8.

A Decidable Predicate Logic of Knowledge
- Giorgi Japaridze; Giorgi Japaridze
The language we consider is that of classical first order logic augmented with the unary modal operator 2. Sentences of this language are regarded as true or false in a knowledge-base KB, which is any finite set of 2-free formulas. Truth of 2ff in KB is understood as that ff is true in all classical models of KB, and this interpretation is intended to capture the intuition "we know that ff" behind 2ff. The resulting logic is, in general, undecidable and not even semidecidable. However, there is a natural fragment of the above language, called the constructive language, which yields...

9.

Encoding Transition Systems in Sequent Calculus: Preliminary Report
- Raymond Mcdowell; Dale Miller; Catuscia Palamidessi
Linear logic has been used to specify the operational semantics of various process calculi. In this paper we explore how meta-level judgments, such as simulation and bisimulation, can be established using such encodings. In general, linear logic is too weak to derive such judgments and we focus on an extension to linear logic using definitions. We explore this extension in the context of transition systems. 1 Proof theory preliminaries In a recent note [5], Girard extended linear logic with a notion of definitions. If certain restrictions are placed on the structure of definitions then defined concepts have left and right...

10.

An Overview of Parallel Strategies for Transitive Closure on Algebraic Machines
- Filippo Cacace; Stefano Ceri; Maurice A. W. Houtsma
An important feature of database technology of the nineties is the use of distributed computation for speeding up the execution of complex queries. Today, the use of parallelism is tested in several experimental database architectures and a few commercial systems for conventional select-project-join queries. In particular, hash-based fragmentation is used to distribute data to disks under the control of different processors, in multi-processor architectures without shared memory, in order to perform selections and joins in parallel. With the development of new (logic) query languages and deductive databases, the new dimension of recursion has been added to query processing. Transitive closure...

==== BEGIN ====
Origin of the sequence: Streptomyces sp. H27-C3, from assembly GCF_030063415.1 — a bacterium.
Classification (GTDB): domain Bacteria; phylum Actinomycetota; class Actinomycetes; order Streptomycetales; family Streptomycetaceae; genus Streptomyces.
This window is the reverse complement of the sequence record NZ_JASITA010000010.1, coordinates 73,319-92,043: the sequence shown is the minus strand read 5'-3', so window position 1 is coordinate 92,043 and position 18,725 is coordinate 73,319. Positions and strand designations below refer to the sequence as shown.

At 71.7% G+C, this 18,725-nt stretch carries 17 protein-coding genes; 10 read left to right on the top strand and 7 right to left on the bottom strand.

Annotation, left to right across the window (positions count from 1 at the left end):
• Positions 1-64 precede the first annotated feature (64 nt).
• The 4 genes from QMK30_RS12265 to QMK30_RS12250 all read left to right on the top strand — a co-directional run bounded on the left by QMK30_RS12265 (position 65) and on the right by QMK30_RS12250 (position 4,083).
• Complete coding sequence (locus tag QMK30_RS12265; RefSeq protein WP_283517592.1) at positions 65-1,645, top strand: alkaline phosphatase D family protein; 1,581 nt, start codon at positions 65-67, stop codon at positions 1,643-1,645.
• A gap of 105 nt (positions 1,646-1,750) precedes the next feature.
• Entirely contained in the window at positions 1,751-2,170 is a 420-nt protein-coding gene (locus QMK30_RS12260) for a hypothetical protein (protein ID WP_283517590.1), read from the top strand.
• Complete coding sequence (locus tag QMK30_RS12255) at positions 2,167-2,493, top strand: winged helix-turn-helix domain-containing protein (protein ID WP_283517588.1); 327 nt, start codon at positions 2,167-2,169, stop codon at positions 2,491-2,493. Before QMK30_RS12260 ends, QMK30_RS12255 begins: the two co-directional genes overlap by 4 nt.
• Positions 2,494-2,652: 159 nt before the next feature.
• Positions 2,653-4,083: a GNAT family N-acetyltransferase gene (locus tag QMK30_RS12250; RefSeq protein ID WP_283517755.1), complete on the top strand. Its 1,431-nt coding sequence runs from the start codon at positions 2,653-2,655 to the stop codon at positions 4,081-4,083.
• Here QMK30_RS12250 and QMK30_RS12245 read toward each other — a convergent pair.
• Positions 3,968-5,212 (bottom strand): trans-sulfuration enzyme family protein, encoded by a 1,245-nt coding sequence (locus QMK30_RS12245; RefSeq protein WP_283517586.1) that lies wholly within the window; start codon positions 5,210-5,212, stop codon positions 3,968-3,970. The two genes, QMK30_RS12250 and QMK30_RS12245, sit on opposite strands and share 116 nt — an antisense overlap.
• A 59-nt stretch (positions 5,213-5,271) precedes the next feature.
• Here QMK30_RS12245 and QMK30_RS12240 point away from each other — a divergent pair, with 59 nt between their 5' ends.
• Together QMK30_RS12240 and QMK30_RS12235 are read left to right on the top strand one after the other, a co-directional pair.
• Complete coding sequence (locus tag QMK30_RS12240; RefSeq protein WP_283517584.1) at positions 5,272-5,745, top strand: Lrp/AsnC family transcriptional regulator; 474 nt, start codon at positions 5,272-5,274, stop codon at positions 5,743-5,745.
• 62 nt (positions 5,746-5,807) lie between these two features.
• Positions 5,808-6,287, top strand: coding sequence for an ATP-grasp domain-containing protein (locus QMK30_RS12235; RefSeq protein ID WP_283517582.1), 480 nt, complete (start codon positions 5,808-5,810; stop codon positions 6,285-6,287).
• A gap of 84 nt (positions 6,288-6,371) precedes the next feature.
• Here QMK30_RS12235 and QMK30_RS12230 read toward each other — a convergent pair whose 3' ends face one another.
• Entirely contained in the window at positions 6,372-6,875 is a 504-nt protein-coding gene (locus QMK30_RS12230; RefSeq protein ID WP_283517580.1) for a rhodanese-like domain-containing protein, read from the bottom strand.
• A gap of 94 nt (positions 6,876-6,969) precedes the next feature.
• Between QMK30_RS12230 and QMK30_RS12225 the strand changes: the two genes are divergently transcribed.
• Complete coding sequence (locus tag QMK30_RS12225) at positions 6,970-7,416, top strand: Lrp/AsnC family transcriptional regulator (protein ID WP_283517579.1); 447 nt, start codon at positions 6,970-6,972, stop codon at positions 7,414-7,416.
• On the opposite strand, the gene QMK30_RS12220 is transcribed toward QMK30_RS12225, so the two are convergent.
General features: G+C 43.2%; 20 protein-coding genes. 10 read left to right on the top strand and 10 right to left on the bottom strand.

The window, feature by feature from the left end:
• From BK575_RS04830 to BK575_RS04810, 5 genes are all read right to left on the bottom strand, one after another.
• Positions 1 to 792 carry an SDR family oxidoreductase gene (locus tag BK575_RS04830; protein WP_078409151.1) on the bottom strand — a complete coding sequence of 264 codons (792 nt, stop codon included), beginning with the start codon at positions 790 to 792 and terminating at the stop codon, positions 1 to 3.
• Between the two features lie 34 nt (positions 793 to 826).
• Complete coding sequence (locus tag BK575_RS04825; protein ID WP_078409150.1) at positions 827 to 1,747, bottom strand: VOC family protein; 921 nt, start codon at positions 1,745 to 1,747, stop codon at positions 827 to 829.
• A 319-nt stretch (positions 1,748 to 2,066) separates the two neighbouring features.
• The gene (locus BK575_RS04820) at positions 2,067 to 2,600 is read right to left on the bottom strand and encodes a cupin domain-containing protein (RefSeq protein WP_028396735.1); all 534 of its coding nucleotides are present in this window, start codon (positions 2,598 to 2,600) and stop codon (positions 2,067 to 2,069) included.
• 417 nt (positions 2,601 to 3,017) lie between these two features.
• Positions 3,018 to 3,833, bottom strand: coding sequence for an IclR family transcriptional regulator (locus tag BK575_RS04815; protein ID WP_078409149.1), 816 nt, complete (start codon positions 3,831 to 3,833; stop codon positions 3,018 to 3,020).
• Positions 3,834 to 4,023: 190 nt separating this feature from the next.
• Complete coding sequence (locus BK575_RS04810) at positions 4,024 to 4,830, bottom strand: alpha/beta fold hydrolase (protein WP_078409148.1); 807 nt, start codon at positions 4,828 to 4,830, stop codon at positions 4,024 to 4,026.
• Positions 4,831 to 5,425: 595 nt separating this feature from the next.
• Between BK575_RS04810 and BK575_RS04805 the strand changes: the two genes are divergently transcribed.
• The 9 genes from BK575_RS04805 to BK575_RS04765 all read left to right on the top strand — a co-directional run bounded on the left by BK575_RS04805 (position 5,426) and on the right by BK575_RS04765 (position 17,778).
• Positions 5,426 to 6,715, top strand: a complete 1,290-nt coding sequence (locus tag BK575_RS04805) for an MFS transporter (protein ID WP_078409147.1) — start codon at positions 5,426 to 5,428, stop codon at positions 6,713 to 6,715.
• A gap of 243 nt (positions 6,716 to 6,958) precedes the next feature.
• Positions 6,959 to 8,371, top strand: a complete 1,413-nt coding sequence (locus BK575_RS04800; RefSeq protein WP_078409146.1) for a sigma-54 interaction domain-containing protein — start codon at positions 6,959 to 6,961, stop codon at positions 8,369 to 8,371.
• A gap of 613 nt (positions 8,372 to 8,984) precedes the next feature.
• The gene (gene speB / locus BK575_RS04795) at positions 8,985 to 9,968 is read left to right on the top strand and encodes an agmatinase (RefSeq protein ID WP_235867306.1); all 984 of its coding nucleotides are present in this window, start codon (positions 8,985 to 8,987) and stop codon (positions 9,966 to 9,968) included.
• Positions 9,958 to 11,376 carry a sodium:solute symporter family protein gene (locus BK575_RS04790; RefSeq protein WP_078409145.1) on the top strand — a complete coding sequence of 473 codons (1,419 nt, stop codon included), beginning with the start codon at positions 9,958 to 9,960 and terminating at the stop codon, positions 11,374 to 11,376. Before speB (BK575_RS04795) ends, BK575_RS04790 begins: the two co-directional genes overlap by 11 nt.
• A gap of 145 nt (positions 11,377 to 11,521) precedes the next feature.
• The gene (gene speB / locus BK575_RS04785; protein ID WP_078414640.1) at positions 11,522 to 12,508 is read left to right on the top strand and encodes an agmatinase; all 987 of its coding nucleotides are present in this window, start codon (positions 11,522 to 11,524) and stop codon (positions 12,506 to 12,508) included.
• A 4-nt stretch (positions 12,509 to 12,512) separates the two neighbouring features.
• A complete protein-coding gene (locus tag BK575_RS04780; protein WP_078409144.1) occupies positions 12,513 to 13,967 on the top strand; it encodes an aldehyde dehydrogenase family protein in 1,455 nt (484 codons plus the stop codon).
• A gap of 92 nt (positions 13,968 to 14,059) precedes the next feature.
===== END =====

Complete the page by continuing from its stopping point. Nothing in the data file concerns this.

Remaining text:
11.

Equivalence of Well-Founded and Stable Semantics
- Françoise Gire
We show that the well-founded semantics and the stable semantics are equivalent on the class of the order-consistent programs which is a strict super-class of the locally-stratified programs class and of the call-consistent programs class. (1) Université de Paris 1 90 rue de Tolbiac 75634 Paris cedex 13 FRANCE email: gire@litp.ibp.fr 2 1 Introduction This paper deals with the equivalence problem of two well-known semantics which have been proposed for general logic programs: the stable semantics ([8]) and the well-founded semantics ([15,2]). A general logic program is a set of rules that have both positive and negative subgoals. Given a...

12.

Memoization in Constraint Logic Programming
- Mark Johnson
Motivated by a natural language processing application, this paper shows how to extend memoization techniques for logic programs to constraint logic programming. The lemma table proof procedure presented here generalizes standard memoization proof procedures such as OLDT resolution by (i) allowing goals and constraints to be resolved in any order, (ii) permitting memoization on sets of goals and constraints rather than only individual goals, and (iii) allowing the solutions recorded in the memo table to include unresolved goals and constraints, which are "inherited" by the calling routine. 1 Introduction This paper shows how to apply memoization (caching of subgoals and...

13.

Formal Methods: State of the Art and Future Directions
- Edmund M. Clarke; Jeannette M. Wing
ing with credit is permitted. To copy otherwise, to republish, to post on servers, to redistribute to lists, or to use any component of this work in other works, requires prior specific permission and/or a fee. Permissions may be requested from Publications Dept, ACM Inc., 1515 Broadway, New York, NY 10036 USA, fax +1 (212) 869-0481, or permissions@acm.org. 2 \Delta E.M. Clarke and J.M. Wing About Programs---Mechanical verification, Specification techniques; F.4.1 [Mathematical Logic and Formal Languages]: Mathematical Logic---Mechanical theorem proving General Terms: Software engineering, formal methods, hardware verification Additional Key Words and Phrases: Software specification, model checking, theorem proving 1....

14.

RASP: A General Logic Synthesis System for SRAM-based FPGAs
- Jason Cong; John Peck; Yuzheng Ding
In this paper, we present a general synthesis system for SRAM-based FPGAs named RASP. RASP consists of a core with a set of synthesis and optimization algorithms for technology independent logic synthesis and technology mapping for generating generic look-up tables (LUTs), together with a set of architecture-specific technology mapping routines to map the generic LUT network to programmable logic blocks (PLBs) for various SRAM-based FPGA architectures. Via a set of design representation converter routines, these architectureindependent and dependent synthesis algorithms are easily linked, and the entire system is seamlessly integrated into the design flow of commercial FPGA design systems. As...